Decision making tasks comprise both a cognitive component as well as an environmental component (Brunswik, 1955; Simon, 1945, 1956), yet the interaction between these two are often ignored in research. In particular, this lack of regard for the structure of the task environment is a defining feature of research on venture capital (VC) decision making. Although extant studies provide a wealth of important insights on VC decision making (Franke et al., 2006; MacMillan, Siegel, & Subba Narasimha, 1985; Shepherd, Zacharakis, & Baron, 2003; Zacharakis & Meyer, 2000), this defining characteristic of current research unfortunately also limits our understanding of the subject area; for instance, we still lack a clear understanding of how the availability of fund capital or the composition of the existing portfolio may affect VC investment decisions over time. We set out to investigate the dynamics of VC decision making by focusing on the following research question: What is the impact of a change in the task environment, which may be driven by firm-level constraints (i.e., time, portfolio character, available capital) on a VC’s investment decision making over the life of a fund?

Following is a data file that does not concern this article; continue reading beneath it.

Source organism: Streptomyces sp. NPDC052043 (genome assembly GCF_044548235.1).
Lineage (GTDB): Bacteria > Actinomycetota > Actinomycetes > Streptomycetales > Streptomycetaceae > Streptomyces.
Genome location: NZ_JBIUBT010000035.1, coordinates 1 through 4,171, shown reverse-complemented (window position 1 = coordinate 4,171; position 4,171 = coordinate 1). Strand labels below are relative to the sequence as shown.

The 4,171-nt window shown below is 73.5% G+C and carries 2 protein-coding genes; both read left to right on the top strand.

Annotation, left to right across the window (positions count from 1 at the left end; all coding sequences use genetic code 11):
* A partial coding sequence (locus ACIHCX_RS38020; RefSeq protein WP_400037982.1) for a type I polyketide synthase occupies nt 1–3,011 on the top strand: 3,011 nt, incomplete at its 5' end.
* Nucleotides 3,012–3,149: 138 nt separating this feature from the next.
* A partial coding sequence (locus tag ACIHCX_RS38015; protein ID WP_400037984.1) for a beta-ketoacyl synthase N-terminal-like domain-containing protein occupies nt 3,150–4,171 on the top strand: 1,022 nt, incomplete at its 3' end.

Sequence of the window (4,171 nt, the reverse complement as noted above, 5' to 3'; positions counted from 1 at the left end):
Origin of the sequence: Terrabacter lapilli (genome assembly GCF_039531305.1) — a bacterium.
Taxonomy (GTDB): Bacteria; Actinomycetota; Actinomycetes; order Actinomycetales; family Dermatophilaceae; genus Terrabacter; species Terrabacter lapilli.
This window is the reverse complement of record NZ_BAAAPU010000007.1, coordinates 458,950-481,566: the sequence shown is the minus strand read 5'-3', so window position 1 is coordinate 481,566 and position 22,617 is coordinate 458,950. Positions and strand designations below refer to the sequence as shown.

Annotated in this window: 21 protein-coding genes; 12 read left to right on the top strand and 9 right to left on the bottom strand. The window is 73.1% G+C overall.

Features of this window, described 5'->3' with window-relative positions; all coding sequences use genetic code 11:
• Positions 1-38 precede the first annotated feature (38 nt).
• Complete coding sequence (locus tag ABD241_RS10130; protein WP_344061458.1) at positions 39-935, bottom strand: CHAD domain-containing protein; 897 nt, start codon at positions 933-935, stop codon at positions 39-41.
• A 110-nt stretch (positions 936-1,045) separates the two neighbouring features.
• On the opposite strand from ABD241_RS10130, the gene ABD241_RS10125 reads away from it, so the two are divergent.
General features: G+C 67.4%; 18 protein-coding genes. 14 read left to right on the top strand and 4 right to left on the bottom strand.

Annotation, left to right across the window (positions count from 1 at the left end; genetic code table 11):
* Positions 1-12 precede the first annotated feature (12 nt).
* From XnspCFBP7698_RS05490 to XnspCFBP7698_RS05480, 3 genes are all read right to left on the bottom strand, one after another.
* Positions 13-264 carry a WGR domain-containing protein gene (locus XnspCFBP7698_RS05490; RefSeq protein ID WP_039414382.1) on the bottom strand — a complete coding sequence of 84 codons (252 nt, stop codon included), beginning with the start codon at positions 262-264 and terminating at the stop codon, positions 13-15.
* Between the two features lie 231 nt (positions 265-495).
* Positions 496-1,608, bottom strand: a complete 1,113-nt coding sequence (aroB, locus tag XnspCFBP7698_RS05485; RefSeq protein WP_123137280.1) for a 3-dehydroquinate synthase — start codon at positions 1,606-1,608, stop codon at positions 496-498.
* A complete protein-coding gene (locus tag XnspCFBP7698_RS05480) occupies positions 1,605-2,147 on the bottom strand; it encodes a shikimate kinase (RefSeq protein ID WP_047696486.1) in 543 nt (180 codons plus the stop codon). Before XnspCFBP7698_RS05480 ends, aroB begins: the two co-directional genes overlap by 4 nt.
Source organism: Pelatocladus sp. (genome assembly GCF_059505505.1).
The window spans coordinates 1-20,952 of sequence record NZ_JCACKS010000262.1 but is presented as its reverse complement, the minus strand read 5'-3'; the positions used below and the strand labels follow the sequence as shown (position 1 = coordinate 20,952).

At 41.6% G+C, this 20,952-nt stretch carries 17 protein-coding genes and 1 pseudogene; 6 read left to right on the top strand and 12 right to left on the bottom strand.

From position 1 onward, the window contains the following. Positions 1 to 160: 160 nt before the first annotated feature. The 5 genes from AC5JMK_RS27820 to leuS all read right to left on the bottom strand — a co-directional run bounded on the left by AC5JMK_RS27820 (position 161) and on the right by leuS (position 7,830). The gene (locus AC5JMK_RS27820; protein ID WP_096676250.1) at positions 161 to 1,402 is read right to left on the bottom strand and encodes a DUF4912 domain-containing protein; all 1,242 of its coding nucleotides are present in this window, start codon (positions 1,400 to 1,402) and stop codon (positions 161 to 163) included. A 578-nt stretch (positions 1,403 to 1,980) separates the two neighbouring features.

Petty, Jeffrey S.; Gruber, Marc; and Harhoff, Dietmar
"“MANEUVERING THE ODDS”: VENTURE CAPITAL DECISION MAKING AS A DYNAMIC AND STOCHASTIC KNAPSACK PROBLEM (SUMMARY),"
Frontiers of Entrepreneurship Research: Vol. 30
, Article 7.
Available at: https://digitalknowledge.babson.edu/fer/vol30/iss3/7